Budgeting with Irregular Income

Since I am self-employed, I’m keenly aware of how hard it is to budget when you’re not sure if or when another piece of business is going to come in. Let me share a story with you.

When I first started out in private practice,
all of my colleagues were eager to know how it was going.
I was getting business, but it was pretty awful.
But you never, ever say that.

Since I’m terrible at lying, I had to come up with a response or forever avoid social interactions, which was unrealistic.

I came up with, “I’m so blessed to be doing work I love.”

Feel free to use it.

Spoiler alert: At about the 18 month mark I began to get my financial footing and realized a bit of momentum and was officially profitable in my third full year. I’m happy to say that I’ve completed five years on my own, doing what many told me I was crazy to do, and loving all of it, even the awful parts.

We had two lovely meetings of the I HATE Budgeting group in May dedicated to learning how to  manage expenses with an irregular income. For many people, this is now their reality since the recession prompted many people who were laid-off or downsized to start their own businesses (which I think is wonderful, but it certainly has its challenges).

The first challenge of irregular income we identified was having regular monthly financial commitments (rent/mortgage, car/loan payments, utilities) that could not be altered (even by the very thrifty) conflicting with an irregular monthly income.

Attorney Heidi Jones (who was our gracious meeting host as well) shared that, when she started her private practice (Allen Street Consulting) she decided to “pack light” for the journey. What does this mean? She hasn’t owned a car or been to a mall in years. Having this financial freedom allowed the inevitable ups and downs in business income to not be a bigger stressor than it had to be.

Look at your financial commitments and determine how many you can be free from. If there is a year left on your cell phone contract, make it your goal to revisit that contract and research other options about two weeks before it’s due for renewal. Here is an interesting article about how debt imprisons you and may affect how you make future debt decisions if you have a desire to be free.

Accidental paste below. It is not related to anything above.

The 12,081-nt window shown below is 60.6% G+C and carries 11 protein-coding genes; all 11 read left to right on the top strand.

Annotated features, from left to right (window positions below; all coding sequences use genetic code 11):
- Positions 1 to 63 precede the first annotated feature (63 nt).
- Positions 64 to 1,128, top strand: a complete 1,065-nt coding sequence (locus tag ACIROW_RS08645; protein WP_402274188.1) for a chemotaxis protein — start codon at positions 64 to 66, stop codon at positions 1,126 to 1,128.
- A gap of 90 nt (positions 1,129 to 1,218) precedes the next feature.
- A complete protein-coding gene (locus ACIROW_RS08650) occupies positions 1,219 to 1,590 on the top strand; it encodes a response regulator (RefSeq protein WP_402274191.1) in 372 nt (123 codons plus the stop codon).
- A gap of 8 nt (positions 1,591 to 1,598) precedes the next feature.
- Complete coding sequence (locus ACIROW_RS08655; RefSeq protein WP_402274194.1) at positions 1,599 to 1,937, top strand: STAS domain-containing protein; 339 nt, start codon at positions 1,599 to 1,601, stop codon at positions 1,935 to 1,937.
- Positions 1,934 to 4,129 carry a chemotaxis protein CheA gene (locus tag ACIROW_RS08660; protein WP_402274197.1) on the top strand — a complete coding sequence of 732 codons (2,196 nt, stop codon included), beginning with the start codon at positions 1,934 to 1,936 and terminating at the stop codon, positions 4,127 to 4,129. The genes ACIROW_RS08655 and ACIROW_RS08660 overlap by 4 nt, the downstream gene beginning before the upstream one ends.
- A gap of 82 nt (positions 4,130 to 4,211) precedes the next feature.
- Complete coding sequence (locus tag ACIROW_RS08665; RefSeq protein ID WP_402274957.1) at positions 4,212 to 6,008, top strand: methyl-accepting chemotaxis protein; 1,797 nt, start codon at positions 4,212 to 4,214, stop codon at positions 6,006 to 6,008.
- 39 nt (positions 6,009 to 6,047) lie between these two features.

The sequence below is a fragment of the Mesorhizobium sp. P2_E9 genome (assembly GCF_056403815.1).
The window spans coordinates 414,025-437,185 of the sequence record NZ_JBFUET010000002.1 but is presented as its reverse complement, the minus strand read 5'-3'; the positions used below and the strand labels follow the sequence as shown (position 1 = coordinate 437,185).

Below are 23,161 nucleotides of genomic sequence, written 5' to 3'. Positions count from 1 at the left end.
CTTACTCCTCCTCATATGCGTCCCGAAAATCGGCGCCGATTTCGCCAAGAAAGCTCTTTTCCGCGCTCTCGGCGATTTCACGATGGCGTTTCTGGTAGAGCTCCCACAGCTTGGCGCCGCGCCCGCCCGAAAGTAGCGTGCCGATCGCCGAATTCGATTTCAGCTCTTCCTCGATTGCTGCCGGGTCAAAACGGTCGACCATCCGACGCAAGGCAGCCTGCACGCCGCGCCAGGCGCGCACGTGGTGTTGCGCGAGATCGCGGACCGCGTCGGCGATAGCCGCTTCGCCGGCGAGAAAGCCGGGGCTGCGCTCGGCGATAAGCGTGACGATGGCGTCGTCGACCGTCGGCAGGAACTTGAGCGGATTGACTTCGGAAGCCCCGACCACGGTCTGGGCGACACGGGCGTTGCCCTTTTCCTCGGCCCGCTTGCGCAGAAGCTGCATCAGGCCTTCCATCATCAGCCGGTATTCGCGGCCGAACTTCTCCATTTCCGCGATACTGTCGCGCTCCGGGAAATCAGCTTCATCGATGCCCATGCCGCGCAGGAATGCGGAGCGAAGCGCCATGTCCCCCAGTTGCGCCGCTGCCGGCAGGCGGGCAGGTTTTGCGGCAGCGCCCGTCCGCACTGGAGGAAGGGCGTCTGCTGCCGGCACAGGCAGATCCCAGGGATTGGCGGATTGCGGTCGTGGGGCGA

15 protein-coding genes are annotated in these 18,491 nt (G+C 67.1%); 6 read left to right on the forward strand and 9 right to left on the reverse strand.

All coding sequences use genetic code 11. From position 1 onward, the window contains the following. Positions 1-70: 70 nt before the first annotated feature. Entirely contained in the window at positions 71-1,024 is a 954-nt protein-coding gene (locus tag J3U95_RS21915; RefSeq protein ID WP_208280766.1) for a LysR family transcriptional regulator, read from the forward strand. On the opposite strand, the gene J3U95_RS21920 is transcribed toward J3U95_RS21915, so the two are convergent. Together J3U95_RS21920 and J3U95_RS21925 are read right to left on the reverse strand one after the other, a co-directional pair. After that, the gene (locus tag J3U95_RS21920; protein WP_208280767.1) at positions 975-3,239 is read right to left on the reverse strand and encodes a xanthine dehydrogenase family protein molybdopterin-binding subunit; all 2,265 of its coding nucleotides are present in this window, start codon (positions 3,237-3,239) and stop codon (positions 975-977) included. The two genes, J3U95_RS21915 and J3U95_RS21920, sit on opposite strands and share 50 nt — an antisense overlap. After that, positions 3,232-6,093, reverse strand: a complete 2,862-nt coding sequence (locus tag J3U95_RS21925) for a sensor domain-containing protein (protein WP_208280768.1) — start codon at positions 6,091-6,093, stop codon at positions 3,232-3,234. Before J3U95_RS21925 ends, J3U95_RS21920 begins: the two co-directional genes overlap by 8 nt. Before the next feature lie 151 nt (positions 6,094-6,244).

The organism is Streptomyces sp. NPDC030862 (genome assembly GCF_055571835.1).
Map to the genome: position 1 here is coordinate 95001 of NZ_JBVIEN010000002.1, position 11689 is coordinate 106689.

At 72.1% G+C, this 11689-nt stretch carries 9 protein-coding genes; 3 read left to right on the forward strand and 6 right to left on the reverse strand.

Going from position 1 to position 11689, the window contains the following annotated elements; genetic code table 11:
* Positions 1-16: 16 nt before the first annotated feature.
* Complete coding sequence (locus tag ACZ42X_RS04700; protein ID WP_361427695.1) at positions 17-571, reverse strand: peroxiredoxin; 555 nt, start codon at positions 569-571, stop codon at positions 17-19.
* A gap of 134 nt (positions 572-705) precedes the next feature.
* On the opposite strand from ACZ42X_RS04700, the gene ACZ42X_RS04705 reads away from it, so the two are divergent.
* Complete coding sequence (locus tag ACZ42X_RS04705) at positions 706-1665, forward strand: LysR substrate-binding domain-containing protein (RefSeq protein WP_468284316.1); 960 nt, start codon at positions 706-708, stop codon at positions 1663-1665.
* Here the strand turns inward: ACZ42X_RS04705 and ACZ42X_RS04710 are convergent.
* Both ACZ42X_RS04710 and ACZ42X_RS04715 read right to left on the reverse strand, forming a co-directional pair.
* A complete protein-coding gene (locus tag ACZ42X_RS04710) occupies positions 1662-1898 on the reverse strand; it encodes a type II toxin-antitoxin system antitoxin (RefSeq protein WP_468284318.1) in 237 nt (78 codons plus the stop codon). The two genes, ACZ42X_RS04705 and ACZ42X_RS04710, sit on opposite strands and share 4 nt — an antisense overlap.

"Freedom" by Zenos Frudakis “Freedom” by Zenos Frudakis

Get to know two things about a man. How he earns his money and how he spends it. You will then have the clue to his character. You will have a searchlight that shows up the inmost recesses of his soul. You know all you need to know about his standards, his motives, his driving desires, his real religion. – Robert J. McCracken

Prior to starting a business, if you have the time and resources, it’s highly recommended to stash a fair amount of cash in your “Financial Stress Reduction Account” (aka savings).

In a typical financial plan, we professional advisers encourage people to have at least three months worth of living expenses set aside. For entrepreneurs, I’d say at least six months (and preferably a years worth) of living expenses would be recommended to be stashed in savings.

How can you do this? How can you set aside money in savings? Just like there are many diets, there are many ways to save but you have to:

(1) find out what works for you and

(2) do it.

You can throw all of your loose coin in a jar.
You can do the 52 week savings plan (the one whereby the first week in January you save $1, the 2nd week $2 and so on. The last week of the year, you save $52 and you will have set aside $1378 for the year. I did it in reverse so that when the holidays rolled around in December, I only had to save $3 or less.)52 week savings chart

You can save all of your $5 bills.
You can agree to set aside 10% of your income in a special financial stress reduction account.